In this sense, we note that Trewin may have continued to take advantage of his fiduciary relationship with the Hearleys even after they filed a grievance against him. When Trewin became aware of the grievance, he telephoned the Hearleys and requested that they sign a document Trewin drafted. Office of Lawyer Regulation v. Trewin, 2014 WI 111, ¶ 17, 358 Wis.2d 310, 854 N.W.2d 357. The document stated that $109,643.25 was owed under an unspecified note and that the Hearleys had an option to purchase their former real property back for $50,000. Id. The Hearleys signed the document, even though they did not know whether it was accurate, because they felt sorry for Trewin. Id.

¶ 23 Third and finally, the Hearleys contend Trewin is equitably estopped from raising a statute of limitations defense. “By definition, equitable estoppel is based upon the fraudulent or other wrongful conduct on the part of the party asserting the statute of limitations and upon the detrimental reliance on such fraudulent or wrongful conduct by the aggrieved party.” Hester v. Williams, 117 Wis.2d 634, 644, 345 N.W.2d 426 (1984). There are six general rules used to determine whether the application of equitable estoppel is appropriate, but, in general, the test is “whether the conduct and representations of [the party asserting the defense] were so unfair and misleading as to outbalance the public's interest in setting a limitation on bringing actions.” Id. at 644–45, 345 N.W.2d 426 (quoting State ex rel. Susedik v. Knutson, 52 Wis.2d 593, 598, 191 N.W.2d 23 (1971)). The Hearleys contend that under the circumstances of this case, and given the facts as found by the circuit court, equity prevents Trewin from asserting the statute of limitations as a defense because his conduct was sufficiently egregious to outbalance the public interest in the established limitations period.

¶ 24 The circuit court did not consider whether the discovery rule or the continuing violation theory prevented the expiration of the statute of limitations, nor did it consider whether Trewin was equitably estopped from asserting the statute of limitations as a defense. The circuit court also did not consider whether the two- or three-year statutes of limitations for intentional torts applies to the Hearleys' claim, a determination that may turn on the circuit court's conclusions regarding the discovery rule or the continuing violation theory. The circuit court's analysis was restricted to its determination that Wis. Stat. § 893.33 established the applicable statute of limitations, a conclusion we have already determined was erroneous. Under the circumstances of this case, we believe the circuit court should be given the first opportunity to determine whether the Hearleys' cross claim was timely filed under any of these theories and to make a record regarding such determinations.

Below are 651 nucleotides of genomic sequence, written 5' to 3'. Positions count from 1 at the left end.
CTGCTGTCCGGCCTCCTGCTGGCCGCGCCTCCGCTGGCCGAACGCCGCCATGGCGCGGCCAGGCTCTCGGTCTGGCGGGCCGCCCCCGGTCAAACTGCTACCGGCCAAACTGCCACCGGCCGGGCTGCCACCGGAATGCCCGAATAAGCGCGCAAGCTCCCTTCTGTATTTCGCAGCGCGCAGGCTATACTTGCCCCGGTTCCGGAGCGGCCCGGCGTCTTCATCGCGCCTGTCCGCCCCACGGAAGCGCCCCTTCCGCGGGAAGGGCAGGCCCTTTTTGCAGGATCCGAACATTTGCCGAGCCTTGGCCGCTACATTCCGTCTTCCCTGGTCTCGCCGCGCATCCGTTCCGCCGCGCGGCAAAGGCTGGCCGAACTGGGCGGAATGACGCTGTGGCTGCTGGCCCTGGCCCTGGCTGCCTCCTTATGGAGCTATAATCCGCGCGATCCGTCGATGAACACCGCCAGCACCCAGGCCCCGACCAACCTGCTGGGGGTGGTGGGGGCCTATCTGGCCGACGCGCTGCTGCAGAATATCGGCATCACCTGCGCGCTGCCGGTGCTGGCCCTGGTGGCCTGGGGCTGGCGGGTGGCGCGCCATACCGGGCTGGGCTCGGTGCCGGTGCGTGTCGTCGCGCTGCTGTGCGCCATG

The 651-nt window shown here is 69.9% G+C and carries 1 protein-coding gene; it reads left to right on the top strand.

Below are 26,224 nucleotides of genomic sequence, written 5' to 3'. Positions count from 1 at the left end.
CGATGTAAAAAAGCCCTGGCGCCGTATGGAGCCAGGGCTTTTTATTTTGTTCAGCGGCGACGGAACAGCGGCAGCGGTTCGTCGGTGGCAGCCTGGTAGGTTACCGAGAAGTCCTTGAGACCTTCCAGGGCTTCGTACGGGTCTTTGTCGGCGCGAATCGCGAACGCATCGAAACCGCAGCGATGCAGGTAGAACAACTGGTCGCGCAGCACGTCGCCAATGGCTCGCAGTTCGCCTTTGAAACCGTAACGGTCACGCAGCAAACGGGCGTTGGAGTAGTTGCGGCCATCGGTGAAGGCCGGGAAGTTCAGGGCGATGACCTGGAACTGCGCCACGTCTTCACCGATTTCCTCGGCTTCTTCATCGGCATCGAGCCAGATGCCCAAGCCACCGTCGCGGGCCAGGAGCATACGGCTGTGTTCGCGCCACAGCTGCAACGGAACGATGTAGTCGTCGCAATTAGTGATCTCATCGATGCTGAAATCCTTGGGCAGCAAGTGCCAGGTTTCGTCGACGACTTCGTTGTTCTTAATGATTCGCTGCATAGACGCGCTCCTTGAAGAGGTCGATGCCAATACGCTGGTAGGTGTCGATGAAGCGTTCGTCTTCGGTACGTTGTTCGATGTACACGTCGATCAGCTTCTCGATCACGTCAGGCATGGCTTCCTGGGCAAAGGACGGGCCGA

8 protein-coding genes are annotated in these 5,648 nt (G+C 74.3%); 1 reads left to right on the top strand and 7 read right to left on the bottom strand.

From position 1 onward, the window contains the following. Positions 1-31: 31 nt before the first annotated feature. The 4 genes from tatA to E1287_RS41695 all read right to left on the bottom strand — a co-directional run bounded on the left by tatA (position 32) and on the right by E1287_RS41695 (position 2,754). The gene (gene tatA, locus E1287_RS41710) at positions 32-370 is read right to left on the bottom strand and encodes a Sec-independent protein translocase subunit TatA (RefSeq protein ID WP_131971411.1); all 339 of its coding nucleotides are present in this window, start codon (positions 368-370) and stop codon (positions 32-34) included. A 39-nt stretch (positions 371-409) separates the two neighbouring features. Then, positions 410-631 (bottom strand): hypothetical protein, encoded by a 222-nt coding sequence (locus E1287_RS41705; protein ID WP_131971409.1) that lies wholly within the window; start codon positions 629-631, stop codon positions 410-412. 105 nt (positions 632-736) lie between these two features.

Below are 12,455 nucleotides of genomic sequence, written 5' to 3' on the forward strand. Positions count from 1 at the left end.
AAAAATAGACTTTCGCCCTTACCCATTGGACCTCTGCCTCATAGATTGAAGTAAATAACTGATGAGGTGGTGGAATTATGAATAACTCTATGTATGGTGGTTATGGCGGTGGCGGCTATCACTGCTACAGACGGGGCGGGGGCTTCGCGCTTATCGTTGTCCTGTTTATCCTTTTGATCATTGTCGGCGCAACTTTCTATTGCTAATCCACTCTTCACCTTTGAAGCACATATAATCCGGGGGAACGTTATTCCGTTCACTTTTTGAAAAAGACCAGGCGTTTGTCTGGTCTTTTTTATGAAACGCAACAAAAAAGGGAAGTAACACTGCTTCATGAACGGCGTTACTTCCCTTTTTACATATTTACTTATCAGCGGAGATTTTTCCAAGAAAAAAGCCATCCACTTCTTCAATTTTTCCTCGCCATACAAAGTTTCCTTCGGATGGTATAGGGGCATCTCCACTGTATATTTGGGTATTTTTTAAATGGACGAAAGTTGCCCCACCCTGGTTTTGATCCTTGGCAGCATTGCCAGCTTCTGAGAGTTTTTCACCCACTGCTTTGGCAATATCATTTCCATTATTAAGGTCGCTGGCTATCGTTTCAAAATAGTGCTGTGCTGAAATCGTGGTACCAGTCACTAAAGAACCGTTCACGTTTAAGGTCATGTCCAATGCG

¶ 25 We therefore reverse and remand this matter to the circuit court for further proceedings. On remand, the circuit court shall determine whether the discovery rule, the continuing violation theory, or equitable estoppel apply so as to render the Hearleys' cross claim timely filed. If the circuit court concludes that none of these doctrine apply, it shall dismiss the Hearleys' cross claim as untimely and proceed to determine whether Trewin is entitled to a judgment of eviction, as set forth below. See infra ¶ 28. If, however, the circuit court concludes the cross claim is timely under any of the three enumerated doctrines (which necessarily includes determining which of the two-or three-year statutes of limitations for intentional torts is applicable and how it applies under each specific doctrine deemed to render the Hearleys' cross claim timely), the court shall enter a judgment in favor of the Hearleys in accordance with its findings of fact and conclusions of law entered following the trial.

II. Counterclaims

¶ 26 Trewin also asserts the circuit court erred in denying his counterclaims for eviction and for money damages under a theory of replevin. He argues that the circuit court ignored two pieces of trial evidence: (1) Exhibit C, a spreadsheet that Trewin prepared and that was introduced at trial, which supposedly represented an accounting of a nearly $125,000 loan from Trewin to the Hearleys in 2008; and (2) Trewin's testimony that the Hearleys were delinquent in rent in the amount of $16,866.68 as of February 2014. At trial, Trewin asked the court to order eviction and grant judgment on his counterclaims in a total amount of $157,985.91, consisting of $141,119.23 in unpaid principal and interest on the promissory note and $16,866.68 in unpaid rent.

¶ 27 Trewin's argument on appeal, in which he asserts he is entitled to a money judgment, is not limited to the unpaid rent allegedly due under his eviction counterclaim. Indeed, the vast majority of the $157,985.91 Trewin seeks is an amount allegedly due under the 2008 promissory note associated with Trewin's replevin counterclaim. However, the circuit court concluded Trewin had withdrawn the replevin counterclaim, and although the circuit court did not indicate the basis for this conclusion, Trewin does not argue otherwise on appeal or even address this aspect of the circuit court's decision. “Failure to address the grounds on which the circuit court ruled constitutes a concession of the ruling's validity.” West Capitol, Inc. v. Village of Sister Bay, 2014 WI App 52, ¶ 49, 354 Wis.2d 130, 848 N.W.2d 875, review denied, 2014 WI 122, 855 N.W.2d 696. Moreover, the circuit court, like the supreme court in the disciplinary action, was highly critical of Trewin's bookkeeping, and as such it seems apparent the circuit court found Exhibit C was entitled to no weight. When the circuit court sits as factfinder, it is the ultimate arbiter of the weight and credibility afforded to the evidence. State v. Going Places Travel Corp., 2015 WI App 42, ¶ 27, 362 Wis.2d 414, 864 N.W.2d 885. We therefore affirm the portion of the judgment dismissing Trewin's replevin counterclaim.